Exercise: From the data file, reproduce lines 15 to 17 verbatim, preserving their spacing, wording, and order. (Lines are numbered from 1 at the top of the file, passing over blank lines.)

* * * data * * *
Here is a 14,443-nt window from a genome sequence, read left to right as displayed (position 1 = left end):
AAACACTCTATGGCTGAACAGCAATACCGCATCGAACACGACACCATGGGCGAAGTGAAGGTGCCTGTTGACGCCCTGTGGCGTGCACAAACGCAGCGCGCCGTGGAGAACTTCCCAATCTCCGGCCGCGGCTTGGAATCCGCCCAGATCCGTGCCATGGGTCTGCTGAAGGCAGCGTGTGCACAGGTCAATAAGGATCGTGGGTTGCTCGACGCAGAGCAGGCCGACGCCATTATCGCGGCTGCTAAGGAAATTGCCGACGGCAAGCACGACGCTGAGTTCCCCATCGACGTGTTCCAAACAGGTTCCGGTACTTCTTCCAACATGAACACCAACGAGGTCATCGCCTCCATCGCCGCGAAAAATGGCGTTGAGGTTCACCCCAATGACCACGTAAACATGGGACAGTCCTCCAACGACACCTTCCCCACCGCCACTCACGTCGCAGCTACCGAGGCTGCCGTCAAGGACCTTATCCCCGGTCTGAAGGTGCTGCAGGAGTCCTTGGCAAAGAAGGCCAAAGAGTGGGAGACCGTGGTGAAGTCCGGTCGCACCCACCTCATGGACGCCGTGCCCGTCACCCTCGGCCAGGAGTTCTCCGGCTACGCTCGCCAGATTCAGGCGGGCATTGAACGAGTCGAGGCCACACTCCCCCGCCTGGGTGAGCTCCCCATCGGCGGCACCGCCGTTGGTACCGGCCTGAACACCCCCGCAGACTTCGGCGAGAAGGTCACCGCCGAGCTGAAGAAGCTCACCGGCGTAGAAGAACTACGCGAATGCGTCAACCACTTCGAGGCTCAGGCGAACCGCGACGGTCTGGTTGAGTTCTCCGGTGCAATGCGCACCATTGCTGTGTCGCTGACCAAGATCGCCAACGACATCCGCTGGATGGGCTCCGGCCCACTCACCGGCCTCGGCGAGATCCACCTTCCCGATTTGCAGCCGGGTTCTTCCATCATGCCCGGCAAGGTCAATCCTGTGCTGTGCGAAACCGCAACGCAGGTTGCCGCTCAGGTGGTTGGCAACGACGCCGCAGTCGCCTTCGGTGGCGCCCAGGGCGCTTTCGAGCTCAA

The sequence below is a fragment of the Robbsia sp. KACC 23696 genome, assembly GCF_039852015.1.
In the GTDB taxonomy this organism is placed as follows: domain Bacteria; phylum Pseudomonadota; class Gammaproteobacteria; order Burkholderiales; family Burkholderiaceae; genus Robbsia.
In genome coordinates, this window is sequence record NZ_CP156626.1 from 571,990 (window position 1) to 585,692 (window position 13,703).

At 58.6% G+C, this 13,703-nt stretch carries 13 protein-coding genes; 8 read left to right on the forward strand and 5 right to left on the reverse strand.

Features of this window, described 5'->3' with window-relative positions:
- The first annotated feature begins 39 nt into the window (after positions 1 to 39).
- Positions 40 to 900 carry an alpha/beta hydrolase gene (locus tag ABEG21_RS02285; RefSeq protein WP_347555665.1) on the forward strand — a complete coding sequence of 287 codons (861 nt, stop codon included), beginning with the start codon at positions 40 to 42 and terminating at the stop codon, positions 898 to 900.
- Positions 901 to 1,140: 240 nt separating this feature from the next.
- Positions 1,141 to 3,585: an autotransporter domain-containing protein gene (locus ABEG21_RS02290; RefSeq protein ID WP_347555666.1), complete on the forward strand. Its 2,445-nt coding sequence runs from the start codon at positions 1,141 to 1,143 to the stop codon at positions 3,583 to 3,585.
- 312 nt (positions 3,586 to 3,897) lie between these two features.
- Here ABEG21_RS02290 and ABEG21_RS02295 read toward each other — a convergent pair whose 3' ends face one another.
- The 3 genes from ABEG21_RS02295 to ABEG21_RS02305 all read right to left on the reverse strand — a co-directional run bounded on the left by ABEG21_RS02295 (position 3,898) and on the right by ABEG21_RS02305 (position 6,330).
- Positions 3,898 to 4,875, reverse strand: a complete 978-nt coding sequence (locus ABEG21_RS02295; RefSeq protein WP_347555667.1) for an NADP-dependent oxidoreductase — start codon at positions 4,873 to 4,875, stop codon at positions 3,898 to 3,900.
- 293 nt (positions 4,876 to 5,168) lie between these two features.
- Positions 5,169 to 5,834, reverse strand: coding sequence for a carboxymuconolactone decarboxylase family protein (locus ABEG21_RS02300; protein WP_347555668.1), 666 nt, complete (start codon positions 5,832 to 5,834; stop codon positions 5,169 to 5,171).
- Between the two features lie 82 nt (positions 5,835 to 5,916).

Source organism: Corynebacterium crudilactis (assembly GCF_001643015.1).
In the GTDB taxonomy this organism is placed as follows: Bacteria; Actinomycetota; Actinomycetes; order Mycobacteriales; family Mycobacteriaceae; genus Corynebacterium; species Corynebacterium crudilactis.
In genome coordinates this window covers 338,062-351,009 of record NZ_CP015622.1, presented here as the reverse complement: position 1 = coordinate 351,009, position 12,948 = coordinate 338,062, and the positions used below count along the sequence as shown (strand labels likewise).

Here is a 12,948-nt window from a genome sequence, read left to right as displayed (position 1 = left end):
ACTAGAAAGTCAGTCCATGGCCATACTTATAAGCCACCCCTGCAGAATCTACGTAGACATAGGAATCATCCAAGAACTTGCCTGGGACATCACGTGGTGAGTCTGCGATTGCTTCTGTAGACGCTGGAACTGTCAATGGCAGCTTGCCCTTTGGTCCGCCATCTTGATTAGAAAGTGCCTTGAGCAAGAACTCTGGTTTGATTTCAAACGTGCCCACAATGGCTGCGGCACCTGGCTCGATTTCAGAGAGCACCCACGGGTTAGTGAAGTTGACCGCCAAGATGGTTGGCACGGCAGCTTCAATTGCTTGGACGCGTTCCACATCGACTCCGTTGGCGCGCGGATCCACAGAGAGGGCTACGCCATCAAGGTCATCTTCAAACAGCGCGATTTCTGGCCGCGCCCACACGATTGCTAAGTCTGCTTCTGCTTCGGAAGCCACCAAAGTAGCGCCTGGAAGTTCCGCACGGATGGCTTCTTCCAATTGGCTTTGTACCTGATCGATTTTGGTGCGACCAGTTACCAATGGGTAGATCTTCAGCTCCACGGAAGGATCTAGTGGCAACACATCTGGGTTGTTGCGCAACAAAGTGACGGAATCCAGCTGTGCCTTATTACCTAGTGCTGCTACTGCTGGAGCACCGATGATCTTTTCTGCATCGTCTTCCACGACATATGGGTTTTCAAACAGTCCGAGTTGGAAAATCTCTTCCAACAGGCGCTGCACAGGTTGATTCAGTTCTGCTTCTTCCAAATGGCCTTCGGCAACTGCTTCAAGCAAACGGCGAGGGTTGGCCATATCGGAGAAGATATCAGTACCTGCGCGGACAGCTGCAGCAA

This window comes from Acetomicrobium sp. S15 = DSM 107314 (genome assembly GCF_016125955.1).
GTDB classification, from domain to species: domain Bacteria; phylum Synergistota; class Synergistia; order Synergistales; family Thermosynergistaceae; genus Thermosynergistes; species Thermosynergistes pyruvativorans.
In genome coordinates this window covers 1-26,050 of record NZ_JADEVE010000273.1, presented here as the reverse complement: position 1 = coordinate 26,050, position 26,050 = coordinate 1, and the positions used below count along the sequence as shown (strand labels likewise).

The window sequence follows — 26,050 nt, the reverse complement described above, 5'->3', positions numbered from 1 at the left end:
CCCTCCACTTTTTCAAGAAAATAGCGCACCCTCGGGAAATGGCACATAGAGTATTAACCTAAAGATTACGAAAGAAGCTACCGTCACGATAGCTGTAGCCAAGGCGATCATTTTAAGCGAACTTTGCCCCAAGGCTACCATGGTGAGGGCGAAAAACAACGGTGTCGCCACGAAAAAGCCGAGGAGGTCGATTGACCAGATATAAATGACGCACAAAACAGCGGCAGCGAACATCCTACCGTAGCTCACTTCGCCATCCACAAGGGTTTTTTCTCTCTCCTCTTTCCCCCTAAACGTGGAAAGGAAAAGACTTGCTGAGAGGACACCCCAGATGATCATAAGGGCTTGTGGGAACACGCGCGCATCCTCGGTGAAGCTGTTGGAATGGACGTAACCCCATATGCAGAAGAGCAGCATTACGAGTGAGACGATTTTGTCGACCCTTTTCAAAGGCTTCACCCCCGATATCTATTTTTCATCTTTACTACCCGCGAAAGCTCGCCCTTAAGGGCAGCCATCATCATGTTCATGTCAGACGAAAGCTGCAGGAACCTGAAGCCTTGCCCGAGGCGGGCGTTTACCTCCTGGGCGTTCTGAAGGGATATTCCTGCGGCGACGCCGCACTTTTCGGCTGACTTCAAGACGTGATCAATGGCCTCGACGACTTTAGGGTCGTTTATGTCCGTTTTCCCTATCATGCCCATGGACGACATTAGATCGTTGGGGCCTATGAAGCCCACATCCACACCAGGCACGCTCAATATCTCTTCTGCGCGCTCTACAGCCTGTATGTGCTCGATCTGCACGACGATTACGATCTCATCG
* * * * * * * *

- Positions 3,898 to 4,875, reverse strand: a complete 978-nt coding sequence (locus ABEG21_RS02295; RefSeq protein WP_347555667.1) for an NADP-dependent oxidoreductase — start codon at positions 4,873 to 4,875, stop codon at positions 3,898 to 3,900.
- 293 nt (positions 4,876 to 5,168) lie between these two features.
- Positions 5,169 to 5,834, reverse strand: coding sequence for a carboxymuconolactone decarboxylase family protein (locus ABEG21_RS02300; protein WP_347555668.1), 666 nt, complete (start codon positions 5,832 to 5,834; stop codon positions 5,169 to 5,171).